A rising tide lifts all the houses: Floating homes being seriously considered at sites across the UK

As the Big Thaw brings more flooding, Tom Peck investigates if  floating homes can meet housing need in age of increased rainfall.

If we can’t hold back the tide, why not rise with the river level?

They may sound like something out of Kevin Costner’s widely-panned Waterworld film, but floating homes are being seriously considered at sites across the UK as a solution to the country’s housing crisis.

With flooding set to become more common as climate change worsens, floating developments – which are  already common in low-lying regions of the Netherlands and Indonesia – offer the prospect of secure, eco-friendly housing on marginal wetland sites.

There are several different technologies, but the one attracting the most attention is a potential development of 64 homes in Surbiton, south east London.

The houses, which will be built alongside a restaurant and marina, will sit on metal stilts and a buoyant pontoon above a river. In essence, the driveway and the front door are on the first floor. Large habitable basements are to a varying extent, underwater. If the water level rises, the entire house rises with it. When the water dissipates, it sinks back down again.

“In the last five years, flooding has become a major problem,” said Philip Wallis, the Managing Director of Hydro Properties, the company behind the proposed development. “We think this scheme can be the ultimate demonstration site. To show how man and nature can be developed together in a highly sustainable way.”

That the scheme will indeed allow man and nature to live harmoniously together is a notion on which there is a far from universal agreement. Like  similar projects, notably one near Norwich, that would see 670 homes built at the confluence of two rivers, the Surbiton sanctuary has met ferocious local opposition. The Surbiton Filter Beds, where the homes are planned, is a recognised  hibernation and feeding area for the rare Daubenton’s bat, and there is concern that the development  may affect them. There are also fears over the area’s historical sites. Waterworks at the filter beds allowed Dr John Snow to prove cholera was water-born and helped end outbreaks of the disease throughout the world, around 200 years ago. But the site  has lain all but derelict for more than  a decade.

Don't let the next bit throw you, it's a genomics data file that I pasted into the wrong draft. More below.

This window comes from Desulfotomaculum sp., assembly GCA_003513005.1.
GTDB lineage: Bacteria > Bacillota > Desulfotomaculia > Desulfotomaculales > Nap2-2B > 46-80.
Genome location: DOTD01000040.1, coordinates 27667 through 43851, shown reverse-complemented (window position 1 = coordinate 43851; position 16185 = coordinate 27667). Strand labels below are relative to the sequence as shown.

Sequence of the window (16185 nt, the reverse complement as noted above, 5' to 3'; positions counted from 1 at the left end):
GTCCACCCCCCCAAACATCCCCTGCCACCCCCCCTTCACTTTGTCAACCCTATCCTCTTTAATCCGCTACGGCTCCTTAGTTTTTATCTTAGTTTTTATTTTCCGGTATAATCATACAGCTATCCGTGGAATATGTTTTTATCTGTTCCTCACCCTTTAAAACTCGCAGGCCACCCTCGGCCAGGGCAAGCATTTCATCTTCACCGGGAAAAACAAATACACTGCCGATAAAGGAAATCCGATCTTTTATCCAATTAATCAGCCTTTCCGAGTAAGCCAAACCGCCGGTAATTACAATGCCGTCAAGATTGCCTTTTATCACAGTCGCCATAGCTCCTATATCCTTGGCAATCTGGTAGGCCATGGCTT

There is also disagreement over the extent to which the development might block view of nearby Hampton Court Palace for residents in the area. Objections to development are hardly unusual, but this scheme has drawn criticism on ecological grounds from the local MP, the Energy and Climate Change Minister Ed Davey, and the ecologist Zac Goldsmith, MP for neighbouring Richmond. “Surbiton’s filter beds are simply too special to sacrifice to flats, car parking, a marina and restaurant. It is a “blue lung” for our riverside, with precious birds and bats and a unique and world important history.” Mr Davey said recently.

For now, local opposition has won out. Last week, Kingston council’s planning committee unanimously rejected the plans, after receiving 915 letters of objection and 315 letters of support. Mr Wallis is considering an appeal.

But even if the Surbiton plan never gets off the drawing board, amphibian housing is on the way.

In April, construction will begin  on Britain’s first flood-proof  floating house, on an island on the River Thames in Marlow.

Other schemes would involve deliberately flooding low lying area at Littlehampton in West Sussex to create lagoon style development.

Met Office scientists predict Britain will only get wetter in the years to come, and the Government estimates the cost of flooding in England alone is already more than £2bn. According to the Environment Agency estimates as many as 2.8m homes in Britain are at risk of flooding.

PROMOTED VIDEO
Have you tried new the Independent Digital Edition apps?
News
ebookA unique anthology of reporting and analysis of a crucial period of history